The software company Salesforce, which is trying to trademark the term ‘social enterprise’ in the European Union and the US, has insisted that doing so would not prevent existing social enterprises from using it.
Salesforce says it wants to use the term only in connection with ‘enterprise software’ used by businesses to work with social networks.
In a blog published on Salesforce’s website, its European chairman Steve Garnett said: "Businesses or organisations in different sectors can use the same trademark.
"Salesforce.com does not own or intend to own the trademark rights for the term ‘social enterprise’ within the non-profit sector, and is not seeking to restrict descriptive uses of the phrase by others in philanthropy, social responsibility, community involvement or mission-driven organisations."
But Peter Holbrook, chief executive of Social Enterprise UK, which has launched a campaign against Salesforce’s plans, said in an open letter to the company’s chief executive, Marc Benioff, that this response did not allay the sector’s concerns.
He said that social enterprises were not limited to areas such as philanthropy and community involvement, and that they worked in many fields, including software development.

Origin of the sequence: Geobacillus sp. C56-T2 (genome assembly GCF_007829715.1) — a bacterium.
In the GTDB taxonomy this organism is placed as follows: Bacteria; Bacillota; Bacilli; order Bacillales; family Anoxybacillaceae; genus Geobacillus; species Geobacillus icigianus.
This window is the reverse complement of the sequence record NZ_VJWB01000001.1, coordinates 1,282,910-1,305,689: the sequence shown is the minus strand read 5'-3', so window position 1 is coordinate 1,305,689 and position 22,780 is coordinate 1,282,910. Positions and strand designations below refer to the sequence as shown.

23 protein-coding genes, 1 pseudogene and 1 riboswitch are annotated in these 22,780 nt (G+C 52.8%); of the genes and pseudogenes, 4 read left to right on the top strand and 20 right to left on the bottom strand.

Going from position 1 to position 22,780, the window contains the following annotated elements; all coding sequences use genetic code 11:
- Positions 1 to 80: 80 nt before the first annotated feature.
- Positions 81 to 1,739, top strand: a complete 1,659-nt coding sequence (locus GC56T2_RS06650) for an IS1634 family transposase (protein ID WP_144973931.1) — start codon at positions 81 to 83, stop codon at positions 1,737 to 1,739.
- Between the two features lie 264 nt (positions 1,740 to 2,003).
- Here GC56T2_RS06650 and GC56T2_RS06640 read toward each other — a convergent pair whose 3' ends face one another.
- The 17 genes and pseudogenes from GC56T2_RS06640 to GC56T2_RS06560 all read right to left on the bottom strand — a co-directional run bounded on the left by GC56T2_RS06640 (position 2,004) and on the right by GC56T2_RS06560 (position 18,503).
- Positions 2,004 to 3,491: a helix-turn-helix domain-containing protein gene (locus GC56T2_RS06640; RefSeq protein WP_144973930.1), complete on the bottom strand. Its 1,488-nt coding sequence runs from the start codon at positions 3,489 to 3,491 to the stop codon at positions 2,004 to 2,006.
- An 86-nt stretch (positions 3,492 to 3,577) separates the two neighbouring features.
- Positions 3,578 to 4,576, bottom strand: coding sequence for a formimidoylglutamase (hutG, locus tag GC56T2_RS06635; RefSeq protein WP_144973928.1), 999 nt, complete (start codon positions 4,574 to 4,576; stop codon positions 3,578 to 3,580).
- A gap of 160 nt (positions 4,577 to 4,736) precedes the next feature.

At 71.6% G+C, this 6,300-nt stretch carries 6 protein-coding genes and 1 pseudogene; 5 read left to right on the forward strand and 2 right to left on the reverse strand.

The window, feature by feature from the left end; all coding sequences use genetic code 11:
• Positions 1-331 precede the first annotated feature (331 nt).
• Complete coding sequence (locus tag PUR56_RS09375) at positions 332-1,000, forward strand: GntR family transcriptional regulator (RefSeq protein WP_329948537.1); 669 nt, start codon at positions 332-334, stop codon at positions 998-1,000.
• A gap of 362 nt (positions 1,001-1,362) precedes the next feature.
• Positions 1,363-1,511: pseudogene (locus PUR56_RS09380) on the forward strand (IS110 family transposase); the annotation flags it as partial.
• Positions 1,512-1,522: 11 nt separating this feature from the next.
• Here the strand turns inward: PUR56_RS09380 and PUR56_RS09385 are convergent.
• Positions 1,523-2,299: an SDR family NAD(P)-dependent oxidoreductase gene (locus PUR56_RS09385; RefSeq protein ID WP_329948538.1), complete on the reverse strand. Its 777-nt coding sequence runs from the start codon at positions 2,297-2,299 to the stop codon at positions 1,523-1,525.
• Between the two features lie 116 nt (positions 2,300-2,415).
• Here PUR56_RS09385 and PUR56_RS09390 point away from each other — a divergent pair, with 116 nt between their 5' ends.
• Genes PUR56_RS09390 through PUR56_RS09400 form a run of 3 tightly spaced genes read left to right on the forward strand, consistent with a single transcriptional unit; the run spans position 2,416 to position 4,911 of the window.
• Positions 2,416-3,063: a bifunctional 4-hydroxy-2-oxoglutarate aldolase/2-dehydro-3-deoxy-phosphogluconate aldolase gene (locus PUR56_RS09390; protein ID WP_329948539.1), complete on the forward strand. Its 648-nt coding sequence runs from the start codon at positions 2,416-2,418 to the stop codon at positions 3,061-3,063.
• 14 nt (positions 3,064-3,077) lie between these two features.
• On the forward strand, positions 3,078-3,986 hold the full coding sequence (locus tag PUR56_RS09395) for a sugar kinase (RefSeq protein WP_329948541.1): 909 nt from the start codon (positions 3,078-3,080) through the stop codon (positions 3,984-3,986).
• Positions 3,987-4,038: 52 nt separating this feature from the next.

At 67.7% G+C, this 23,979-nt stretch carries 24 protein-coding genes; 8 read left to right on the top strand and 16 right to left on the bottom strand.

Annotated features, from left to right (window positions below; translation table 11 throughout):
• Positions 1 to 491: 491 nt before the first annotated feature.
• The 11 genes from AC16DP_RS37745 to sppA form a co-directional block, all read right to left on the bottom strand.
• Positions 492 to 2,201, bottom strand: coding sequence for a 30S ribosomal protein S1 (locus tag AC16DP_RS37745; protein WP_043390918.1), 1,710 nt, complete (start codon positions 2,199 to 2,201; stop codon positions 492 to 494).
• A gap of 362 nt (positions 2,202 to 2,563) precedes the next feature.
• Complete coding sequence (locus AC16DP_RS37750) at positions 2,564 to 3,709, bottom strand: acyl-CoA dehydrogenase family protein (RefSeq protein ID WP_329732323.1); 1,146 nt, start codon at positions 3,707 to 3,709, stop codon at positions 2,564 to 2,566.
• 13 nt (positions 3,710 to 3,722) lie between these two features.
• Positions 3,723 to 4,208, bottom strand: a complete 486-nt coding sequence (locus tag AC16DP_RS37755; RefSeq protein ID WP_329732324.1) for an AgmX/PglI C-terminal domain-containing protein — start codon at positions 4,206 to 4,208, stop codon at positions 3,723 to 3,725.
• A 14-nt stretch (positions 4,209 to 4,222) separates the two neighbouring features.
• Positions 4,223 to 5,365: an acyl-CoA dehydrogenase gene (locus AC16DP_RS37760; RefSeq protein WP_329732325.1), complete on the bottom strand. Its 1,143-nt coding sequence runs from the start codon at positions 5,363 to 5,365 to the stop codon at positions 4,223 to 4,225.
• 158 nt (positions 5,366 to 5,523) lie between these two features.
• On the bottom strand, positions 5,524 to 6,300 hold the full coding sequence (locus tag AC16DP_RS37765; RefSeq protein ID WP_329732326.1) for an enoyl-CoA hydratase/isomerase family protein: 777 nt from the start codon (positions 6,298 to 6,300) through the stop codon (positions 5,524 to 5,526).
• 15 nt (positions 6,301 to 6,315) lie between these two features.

"This seems to fundamentally misunderstand what social enterprises are," he said.
He added that Salesforce had implied in its marketing materials that businesses could become social enterprises by buying Salesforce products.
"We are painfully aware that the misuse of other social responsibility terms (such as ‘green’) has caused much wasted time and efforts to create legislation in many countries, because of misappropriation of the term by those wishing to subjugate, leverage or otherwise take advantage of the goodwill inherent in the term," he said.
"We believe this is misappropriation of our name. We believe that your behaviour will encourage others to do the same. Social enterprise is achieving so much but it is still in its relative infancy. We will not let it be destroyed by people who want to appropriate our name for private profit."